Macquarie’s Corio says Victoria can double its offshore wind green dream in Australia

The head of the Macquarie Group company that aims to be one of the biggest offshore wind players in the world says that Victoria could easily beats its ambitious offshore wind targets, and has flagged massive turbines of up to 20MW will be installed in coastal waters.

Jonathon Cole is the CEO of Corio Generation, a company created 12 months ago to hold and develop Macquarie’s surging portfolio of offshore wind projects. None has yet been built, but the company has grand ambitions, with a 30GW global pipeline and two major projects totalling 4GW in Victoria.

Cole is in Australia helping to prepare the company’s application for one of the first feasibility study permits to be awarded in Australia for offshore wind.

Corio owns the 2.5GW East Gippsland project, but is jostling for position against a host of big global players, and some local hopefuls, to secure one of those permits in Gippsland, which is the first declared offshore wind zone in the country.

Cole says he has no doubt that Victoria could easily beat the government’s target of having at least 2GW of offshore wind by 2032, which will be required as the state prepares to close down the last of its massive coal generators.

“I think the state of Victoria is doing a fantastic job in terms of setting out what’s almost like a textbook and regulatory framework, and setting credible targets,” Cole says in an interview in the latest episode of RenewEconomy’s Energy Insiders podcast.

“The Victorian government set a target of 2GW by 2032. I think we would beat that. I honestly think that … we alone … we’ve got 4GW of projects off the coast of Victoria, we could have built by 2032, and the first 2.5GW could be done by the end of this decade.

“And we’re not the only developer who could see that. So I think that  … if the Victorian government keeps moving, the way it’s moving, we’re going to see, by the end of this decade, several gigawatts deployed in Victoria.

“And that will hopefully get this industry kick started. And then you’ll start to see the deployment through the next decade in Australia really ramping up.”

That is probably true. The permits will go to more than one project, and so several are likely to begin construction by 2028, all going well, and will likely be keen to ramp up capacity as soon as they can.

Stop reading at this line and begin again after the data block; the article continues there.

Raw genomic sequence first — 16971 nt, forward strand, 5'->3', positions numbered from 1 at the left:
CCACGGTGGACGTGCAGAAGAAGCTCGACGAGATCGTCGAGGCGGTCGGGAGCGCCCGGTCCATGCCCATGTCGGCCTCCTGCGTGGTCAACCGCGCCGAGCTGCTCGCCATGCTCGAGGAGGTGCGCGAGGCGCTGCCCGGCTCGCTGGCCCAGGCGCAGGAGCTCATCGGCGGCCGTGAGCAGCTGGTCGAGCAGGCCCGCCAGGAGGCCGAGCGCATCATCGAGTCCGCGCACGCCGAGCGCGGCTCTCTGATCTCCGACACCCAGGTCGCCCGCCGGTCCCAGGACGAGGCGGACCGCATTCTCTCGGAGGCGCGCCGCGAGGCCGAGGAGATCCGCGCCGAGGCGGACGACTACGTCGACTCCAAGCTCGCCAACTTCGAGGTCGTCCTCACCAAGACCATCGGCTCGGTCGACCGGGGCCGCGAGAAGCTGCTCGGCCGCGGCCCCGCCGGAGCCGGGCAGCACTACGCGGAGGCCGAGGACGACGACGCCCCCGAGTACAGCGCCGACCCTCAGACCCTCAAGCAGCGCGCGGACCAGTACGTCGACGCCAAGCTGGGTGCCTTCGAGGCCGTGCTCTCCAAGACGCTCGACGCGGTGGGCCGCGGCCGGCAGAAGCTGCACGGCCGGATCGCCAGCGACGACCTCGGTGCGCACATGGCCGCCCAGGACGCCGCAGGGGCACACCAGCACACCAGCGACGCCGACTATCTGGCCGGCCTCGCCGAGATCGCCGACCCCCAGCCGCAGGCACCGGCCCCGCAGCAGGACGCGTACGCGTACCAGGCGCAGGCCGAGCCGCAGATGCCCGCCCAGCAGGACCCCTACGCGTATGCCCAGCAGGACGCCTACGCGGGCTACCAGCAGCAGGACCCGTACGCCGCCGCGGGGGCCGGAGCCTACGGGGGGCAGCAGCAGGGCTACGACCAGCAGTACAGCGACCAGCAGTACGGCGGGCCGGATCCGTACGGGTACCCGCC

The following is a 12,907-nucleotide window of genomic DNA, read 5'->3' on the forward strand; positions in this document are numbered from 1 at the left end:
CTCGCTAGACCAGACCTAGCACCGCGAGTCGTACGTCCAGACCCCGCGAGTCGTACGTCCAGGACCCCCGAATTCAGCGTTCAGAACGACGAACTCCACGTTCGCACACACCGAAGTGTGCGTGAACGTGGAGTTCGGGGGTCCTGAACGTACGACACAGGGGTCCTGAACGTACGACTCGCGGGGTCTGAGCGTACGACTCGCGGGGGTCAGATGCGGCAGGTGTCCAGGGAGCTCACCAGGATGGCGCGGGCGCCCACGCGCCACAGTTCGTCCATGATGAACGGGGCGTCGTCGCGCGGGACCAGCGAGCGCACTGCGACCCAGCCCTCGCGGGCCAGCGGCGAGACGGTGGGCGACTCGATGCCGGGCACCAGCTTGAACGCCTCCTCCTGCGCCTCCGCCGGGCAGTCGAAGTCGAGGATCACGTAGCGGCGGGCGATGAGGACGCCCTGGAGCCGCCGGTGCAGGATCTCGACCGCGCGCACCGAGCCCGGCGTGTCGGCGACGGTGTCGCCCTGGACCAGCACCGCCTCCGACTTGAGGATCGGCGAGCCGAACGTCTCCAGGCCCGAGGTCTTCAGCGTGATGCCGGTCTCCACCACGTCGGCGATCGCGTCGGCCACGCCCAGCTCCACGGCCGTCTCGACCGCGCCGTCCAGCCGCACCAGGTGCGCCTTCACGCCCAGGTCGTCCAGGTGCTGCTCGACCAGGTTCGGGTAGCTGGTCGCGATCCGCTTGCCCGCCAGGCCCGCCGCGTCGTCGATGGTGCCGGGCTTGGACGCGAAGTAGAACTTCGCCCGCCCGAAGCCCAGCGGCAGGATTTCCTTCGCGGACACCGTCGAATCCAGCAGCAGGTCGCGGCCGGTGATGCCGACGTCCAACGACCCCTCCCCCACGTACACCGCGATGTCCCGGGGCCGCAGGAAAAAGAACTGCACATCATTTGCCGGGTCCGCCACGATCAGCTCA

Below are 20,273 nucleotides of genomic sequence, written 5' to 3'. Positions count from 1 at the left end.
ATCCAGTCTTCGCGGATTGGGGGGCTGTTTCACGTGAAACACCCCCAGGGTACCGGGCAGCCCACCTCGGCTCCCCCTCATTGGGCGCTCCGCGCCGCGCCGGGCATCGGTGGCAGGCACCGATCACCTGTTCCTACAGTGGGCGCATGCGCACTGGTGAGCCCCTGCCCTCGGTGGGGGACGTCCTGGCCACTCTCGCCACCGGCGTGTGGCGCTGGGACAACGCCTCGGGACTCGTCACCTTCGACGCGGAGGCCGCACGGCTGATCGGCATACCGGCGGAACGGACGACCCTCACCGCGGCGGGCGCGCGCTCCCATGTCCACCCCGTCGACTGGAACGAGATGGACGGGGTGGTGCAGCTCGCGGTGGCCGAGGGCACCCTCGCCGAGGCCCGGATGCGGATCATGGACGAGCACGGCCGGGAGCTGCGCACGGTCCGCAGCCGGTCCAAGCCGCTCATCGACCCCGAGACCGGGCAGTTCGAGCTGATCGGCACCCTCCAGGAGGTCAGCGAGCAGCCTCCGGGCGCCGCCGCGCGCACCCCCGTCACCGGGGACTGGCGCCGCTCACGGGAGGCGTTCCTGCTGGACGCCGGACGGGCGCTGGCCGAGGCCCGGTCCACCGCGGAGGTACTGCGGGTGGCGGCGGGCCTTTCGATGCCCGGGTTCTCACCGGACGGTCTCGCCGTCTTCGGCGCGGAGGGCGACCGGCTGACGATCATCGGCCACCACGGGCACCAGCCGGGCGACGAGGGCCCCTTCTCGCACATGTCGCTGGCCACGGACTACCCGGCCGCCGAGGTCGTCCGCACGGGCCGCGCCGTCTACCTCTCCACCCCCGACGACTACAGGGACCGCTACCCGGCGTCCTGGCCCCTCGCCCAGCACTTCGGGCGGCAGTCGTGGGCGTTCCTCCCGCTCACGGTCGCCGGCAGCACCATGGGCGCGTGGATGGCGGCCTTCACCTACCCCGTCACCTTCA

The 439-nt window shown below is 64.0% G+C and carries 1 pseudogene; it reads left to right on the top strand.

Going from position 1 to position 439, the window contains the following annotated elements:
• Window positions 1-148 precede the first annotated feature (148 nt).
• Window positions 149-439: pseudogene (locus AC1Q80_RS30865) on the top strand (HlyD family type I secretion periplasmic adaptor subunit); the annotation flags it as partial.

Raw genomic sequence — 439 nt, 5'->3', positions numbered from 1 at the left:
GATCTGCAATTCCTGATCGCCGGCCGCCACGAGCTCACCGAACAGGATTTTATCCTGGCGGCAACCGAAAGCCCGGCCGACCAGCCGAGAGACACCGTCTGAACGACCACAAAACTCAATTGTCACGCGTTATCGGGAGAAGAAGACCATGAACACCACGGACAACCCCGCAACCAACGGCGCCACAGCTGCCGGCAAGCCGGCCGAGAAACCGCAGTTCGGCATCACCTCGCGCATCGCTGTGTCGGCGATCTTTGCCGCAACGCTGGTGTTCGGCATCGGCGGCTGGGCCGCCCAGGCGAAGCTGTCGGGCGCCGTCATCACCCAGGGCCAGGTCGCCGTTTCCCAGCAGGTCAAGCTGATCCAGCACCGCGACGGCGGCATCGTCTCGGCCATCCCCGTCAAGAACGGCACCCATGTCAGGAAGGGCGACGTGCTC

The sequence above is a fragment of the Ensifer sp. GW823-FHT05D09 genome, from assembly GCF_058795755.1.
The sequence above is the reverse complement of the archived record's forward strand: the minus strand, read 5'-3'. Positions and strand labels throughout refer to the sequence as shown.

Then implications of that are immense, of course. Should that occur – and it should be said that it is by no means certain – that will easily deliver the capacity required to fast track the closure of the Loy Yang A and Loy Yang B brown coal generators.

The Long Yang twin owners – AGL and Alinta – have both indicated that those ageing brown coal generators will only be around for as long as they are needed: When there is enough replacement capacity, they will be closed down.

Australia is a relatively late starter to the offshore wind sector, largely because it is so rich in solar resources and onshore wind, which means that it is yet to even start its first full feasibility study for offshore wind.

These are massive tasks, possibly costing up to $100 million or more, so they are only likely to be conducted by deep-pocketed players with considerable resources.

“Given the extensive nature of the feasibility studies, it takes a high degree of expertise and financial capability to undertake them, especially when you consider the full range of environmental and technical surveys, permitting activities, engineering design and procurement,” Cole says.

“This is why it’s important for the viability of the Australian Offshore Wind industry that the feasibility licences are issued to experienced and capable players, with the strategic commitment to deliver the projects.”

The one good aspect of Australia’s late arrival to the offshore wind sector is that it will likely benefit from the learnings and technology improvements experienced elsewhere, particularly in Europe which has taken the lead on offshore wind.

That includes bigger turbines. Cole says the pace of growth in turbine size has slowed, but they will inevitably grow, particularly for offshore rather than onshore wind.

“I do think that by the end of this decade we’re going to be deploying 18 to 20 megawatt turbines with 250 metre plus rotors, because that’s just generally the way the market is going to move. It will keep progressing, it will keep optimising.”

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